I really can’t tell you exactly how I contracted mono. You usually get it from kissing someone who has it, but the boy I was kissing at the time had never had it, nor did he have symptoms. I also may have accidentally passed it on to him, or gotten him sick at the very least from swapping saliva a little sooner than I should have (oops, sorry if you’re reading this).
My only other viable places of infection are the water fountain at my gym, which I never put my mouth on but did fill my water bottle up from frequently, and the hospital that I worked at. We all know how filthy and germ-infested hospitals can be and I admittedly didn’t wash or sanitize my hands as often as I should have.
Another contributing factor to my mono case is that the time frame just before I got ill was a very stressful time for me. I was still trying to continue my normal daily routine of working, going to the gym, and seeing my friends and family while also trying to plan a move. I was leaving in early May to start a new chapter in Brooklyn. The weeks leading up to that were filled with job applications, getting my paperwork sorted to leave my current job, packing up my apartment, saying goodbye to my work friends and making travel plans to get myself and my stuff to the city.
So, a lot all at once.
The early weeks of my recovery were okay. They went as I expected, I think. I felt weak still. And I couldn’t exercise mainly because of my enlarged spleen and lack of energy. But I figured that would pass soon enough.
I think for me one of the most disappointing and frustrating longer lasting effects of mono is the way that it interrupts your energy levels. And of course, having an enlarged spleen is pretty scary too (this just meant I couldn’t do any contact related exercise and I had to always be protecting my stomach are, so no ab workouts L).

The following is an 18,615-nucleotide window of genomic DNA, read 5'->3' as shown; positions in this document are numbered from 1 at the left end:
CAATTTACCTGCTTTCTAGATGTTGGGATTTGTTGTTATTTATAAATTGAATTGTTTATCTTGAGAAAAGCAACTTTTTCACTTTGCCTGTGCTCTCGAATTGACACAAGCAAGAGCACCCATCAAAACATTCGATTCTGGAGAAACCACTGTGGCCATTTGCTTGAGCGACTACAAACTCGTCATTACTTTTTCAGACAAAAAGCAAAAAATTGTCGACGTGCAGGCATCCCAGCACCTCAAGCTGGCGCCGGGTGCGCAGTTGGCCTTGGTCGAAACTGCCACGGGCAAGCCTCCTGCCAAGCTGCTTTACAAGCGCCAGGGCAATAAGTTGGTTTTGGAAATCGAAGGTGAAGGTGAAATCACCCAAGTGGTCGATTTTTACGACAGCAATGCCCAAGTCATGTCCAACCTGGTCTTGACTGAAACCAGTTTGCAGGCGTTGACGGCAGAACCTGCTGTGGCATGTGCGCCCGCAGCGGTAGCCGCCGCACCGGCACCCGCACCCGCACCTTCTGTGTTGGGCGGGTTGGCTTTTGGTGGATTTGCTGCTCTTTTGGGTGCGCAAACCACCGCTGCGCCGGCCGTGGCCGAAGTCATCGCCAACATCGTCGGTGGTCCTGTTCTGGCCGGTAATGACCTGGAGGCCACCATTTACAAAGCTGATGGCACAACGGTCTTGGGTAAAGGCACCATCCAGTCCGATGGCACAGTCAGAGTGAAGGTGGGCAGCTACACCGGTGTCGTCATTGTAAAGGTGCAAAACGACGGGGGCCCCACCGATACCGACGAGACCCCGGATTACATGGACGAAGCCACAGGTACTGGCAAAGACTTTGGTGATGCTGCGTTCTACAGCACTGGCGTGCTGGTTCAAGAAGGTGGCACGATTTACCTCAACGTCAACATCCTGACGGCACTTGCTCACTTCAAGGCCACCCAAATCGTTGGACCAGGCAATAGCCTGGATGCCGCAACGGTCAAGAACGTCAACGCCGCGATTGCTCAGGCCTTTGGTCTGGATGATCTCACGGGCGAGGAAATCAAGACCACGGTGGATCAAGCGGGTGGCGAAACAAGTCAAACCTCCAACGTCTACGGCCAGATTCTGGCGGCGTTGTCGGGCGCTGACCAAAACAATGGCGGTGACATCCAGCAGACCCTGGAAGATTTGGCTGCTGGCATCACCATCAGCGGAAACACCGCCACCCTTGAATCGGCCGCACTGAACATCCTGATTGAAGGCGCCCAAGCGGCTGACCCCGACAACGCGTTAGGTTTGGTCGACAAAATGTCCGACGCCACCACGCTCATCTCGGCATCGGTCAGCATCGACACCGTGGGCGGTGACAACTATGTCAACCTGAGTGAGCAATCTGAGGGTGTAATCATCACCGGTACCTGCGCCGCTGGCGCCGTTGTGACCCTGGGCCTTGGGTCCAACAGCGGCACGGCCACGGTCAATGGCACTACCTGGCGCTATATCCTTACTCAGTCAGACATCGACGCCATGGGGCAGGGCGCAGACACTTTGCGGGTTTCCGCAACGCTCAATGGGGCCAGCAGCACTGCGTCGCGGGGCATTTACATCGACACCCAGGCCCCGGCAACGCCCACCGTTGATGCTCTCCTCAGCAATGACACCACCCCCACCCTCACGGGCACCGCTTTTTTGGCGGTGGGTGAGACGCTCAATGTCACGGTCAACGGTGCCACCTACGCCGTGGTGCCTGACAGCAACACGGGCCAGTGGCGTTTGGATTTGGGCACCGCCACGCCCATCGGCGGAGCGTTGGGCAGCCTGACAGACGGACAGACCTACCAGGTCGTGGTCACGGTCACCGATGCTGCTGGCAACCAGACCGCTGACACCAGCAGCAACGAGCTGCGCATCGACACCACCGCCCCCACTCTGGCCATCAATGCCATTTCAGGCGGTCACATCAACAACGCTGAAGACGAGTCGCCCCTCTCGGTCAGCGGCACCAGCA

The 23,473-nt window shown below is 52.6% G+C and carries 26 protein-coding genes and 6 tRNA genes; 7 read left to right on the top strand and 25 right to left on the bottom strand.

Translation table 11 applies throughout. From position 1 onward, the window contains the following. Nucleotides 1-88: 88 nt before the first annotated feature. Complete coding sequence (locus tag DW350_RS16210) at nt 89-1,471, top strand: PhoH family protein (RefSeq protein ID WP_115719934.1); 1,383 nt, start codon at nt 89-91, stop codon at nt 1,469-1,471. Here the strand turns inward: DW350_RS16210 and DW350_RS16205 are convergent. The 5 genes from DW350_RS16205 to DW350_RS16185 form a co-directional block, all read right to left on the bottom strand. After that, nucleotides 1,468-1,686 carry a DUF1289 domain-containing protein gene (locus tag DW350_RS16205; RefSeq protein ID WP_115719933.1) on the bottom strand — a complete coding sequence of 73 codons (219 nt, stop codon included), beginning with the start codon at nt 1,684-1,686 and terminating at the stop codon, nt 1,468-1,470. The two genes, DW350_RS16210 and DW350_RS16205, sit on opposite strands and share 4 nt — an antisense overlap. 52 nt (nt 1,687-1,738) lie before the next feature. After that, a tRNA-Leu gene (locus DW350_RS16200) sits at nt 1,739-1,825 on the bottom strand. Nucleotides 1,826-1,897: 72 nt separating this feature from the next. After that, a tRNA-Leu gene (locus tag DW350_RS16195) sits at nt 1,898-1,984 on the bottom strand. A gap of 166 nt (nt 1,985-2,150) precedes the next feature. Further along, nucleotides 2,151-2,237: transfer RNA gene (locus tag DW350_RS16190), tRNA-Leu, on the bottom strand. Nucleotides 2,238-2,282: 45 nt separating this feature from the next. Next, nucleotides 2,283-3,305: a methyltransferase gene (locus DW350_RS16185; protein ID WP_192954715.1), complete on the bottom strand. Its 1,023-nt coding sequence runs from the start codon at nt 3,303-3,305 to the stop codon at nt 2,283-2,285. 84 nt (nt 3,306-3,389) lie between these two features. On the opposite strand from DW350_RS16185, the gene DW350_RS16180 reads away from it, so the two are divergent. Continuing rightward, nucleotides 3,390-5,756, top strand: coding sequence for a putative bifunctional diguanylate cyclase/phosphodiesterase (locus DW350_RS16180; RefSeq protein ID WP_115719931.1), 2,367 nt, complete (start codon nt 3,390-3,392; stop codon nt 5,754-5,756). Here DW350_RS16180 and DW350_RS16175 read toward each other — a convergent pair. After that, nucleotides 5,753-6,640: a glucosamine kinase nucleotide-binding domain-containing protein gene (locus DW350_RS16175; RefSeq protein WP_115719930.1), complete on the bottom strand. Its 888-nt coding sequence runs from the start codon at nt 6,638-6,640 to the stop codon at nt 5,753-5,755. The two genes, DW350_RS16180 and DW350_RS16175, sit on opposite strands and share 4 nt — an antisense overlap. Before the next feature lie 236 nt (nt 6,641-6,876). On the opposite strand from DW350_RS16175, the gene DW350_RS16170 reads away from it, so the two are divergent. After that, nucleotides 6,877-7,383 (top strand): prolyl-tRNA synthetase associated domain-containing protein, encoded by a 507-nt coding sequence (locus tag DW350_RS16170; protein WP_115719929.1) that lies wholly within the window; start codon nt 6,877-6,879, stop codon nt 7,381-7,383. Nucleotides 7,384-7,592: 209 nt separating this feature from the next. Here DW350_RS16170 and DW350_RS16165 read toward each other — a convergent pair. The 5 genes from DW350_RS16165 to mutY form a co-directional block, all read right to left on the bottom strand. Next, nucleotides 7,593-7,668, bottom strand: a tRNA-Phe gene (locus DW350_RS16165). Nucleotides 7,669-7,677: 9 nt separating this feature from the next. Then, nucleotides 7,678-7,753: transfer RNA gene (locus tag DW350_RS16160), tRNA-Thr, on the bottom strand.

Being a pretty avid runner and gym junkie, I had to go weeks without setting foot in a gym which felt pretty much like a death sentence.
Almost a month on the dot after I got sick the first time, I had a relapse of my original symptoms. Sore throat that made it hard to swallow, pain in my throat, sinus congestion and of course feeling like I had been hit by a train, this time lasting about another week. I traveled back upstate where my doctor informed me that this could happen and was actually quite common with people who had mono. I also learned that I could relapse even up to a year after my original infection (crazy, right?).
I think I will always feel remnants of my mono every time I get sick. Just this past month I found myself feeling symptoms again, from allergies or the wacky weather in New York, I can’t be sure. But it just reminds me that this illness will always live with me.
If I can give any advice to anyone in order to avoid getting mono, it’s to obviously practice good hygiene first and foremost.
But secondly, listen to your body when you start to wear out. Don’t over-do it, because that’s when your immune system becomes weak and doesn’t let you fight off silly little viruses like mono.
It’s ok to take a break sometimes. Slow down and enjoy the little things.
Life is not about finishing first; in fact it might be quite the opposite.
I hope you enjoyed this little mini series.
Read the first two posts here:
Leave a comment below if you’d like more like this but maybe another topic.
Thanks for reading!